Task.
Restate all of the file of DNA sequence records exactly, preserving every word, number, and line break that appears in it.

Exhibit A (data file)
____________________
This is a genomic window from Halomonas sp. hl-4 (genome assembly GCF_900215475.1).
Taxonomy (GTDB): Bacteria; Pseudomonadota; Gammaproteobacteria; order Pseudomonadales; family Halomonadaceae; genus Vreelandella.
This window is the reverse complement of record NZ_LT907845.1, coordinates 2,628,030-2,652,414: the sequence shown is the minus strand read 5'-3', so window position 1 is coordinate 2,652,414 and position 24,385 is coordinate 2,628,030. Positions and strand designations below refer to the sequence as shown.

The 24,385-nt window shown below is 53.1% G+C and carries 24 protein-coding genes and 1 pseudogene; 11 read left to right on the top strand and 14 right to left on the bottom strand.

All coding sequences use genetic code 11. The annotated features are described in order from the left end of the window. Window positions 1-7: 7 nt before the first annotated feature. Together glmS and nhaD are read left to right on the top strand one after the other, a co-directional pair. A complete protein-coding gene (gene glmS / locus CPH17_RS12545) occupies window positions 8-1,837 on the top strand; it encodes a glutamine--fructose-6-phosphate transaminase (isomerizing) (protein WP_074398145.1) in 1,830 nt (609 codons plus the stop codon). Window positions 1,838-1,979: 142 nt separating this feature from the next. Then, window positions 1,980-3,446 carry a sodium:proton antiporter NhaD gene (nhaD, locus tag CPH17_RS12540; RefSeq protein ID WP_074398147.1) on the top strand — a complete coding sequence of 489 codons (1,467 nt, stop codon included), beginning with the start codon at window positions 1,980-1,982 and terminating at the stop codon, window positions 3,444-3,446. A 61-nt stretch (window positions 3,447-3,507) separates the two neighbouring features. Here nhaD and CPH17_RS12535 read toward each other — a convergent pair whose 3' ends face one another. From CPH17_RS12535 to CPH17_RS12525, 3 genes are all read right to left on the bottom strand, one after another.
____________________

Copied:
This is a genomic window from Halomonas sp. hl-4 (genome assembly GCF_900215475.1).
Taxonomy (GTDB): Bacteria; Pseudomonadota; Gammaproteobacteria; order Pseudomonadales; family Halomonadaceae; genus Vreelandella.
This window is the reverse complement of record NZ_LT907845.1, coordinates 2,628,030-2,652,414: the sequence shown is the minus strand read 5'-3', so window position 1 is coordinate 2,652,414 and position 24,385 is coordinate 2,628,030. Positions and strand designations below refer to the sequence as shown.

The 24,385-nt window shown below is 53.1% G+C and carries 24 protein-coding genes and 1 pseudogene; 11 read left to right on the top strand and 14 right to left on the bottom strand.

All coding sequences use genetic code 11. The annotated features are described in order from the left end of the window. Window positions 1-7: 7 nt before the first annotated feature. Together glmS and nhaD are read left to right on the top strand one after the other, a co-directional pair. A complete protein-coding gene (gene glmS / locus CPH17_RS12545) occupies window positions 8-1,837 on the top strand; it encodes a glutamine--fructose-6-phosphate transaminase (isomerizing) (protein WP_074398145.1) in 1,830 nt (609 codons plus the stop codon). Window positions 1,838-1,979: 142 nt separating this feature from the next. Then, window positions 1,980-3,446 carry a sodium:proton antiporter NhaD gene (nhaD, locus tag CPH17_RS12540; RefSeq protein ID WP_074398147.1) on the top strand — a complete coding sequence of 489 codons (1,467 nt, stop codon included), beginning with the start codon at window positions 1,980-1,982 and terminating at the stop codon, window positions 3,444-3,446. A 61-nt stretch (window positions 3,447-3,507) separates the two neighbouring features. Here nhaD and CPH17_RS12535 read toward each other — a convergent pair whose 3' ends face one another. From CPH17_RS12535 to CPH17_RS12525, 3 genes are all read right to left on the bottom strand, one after another.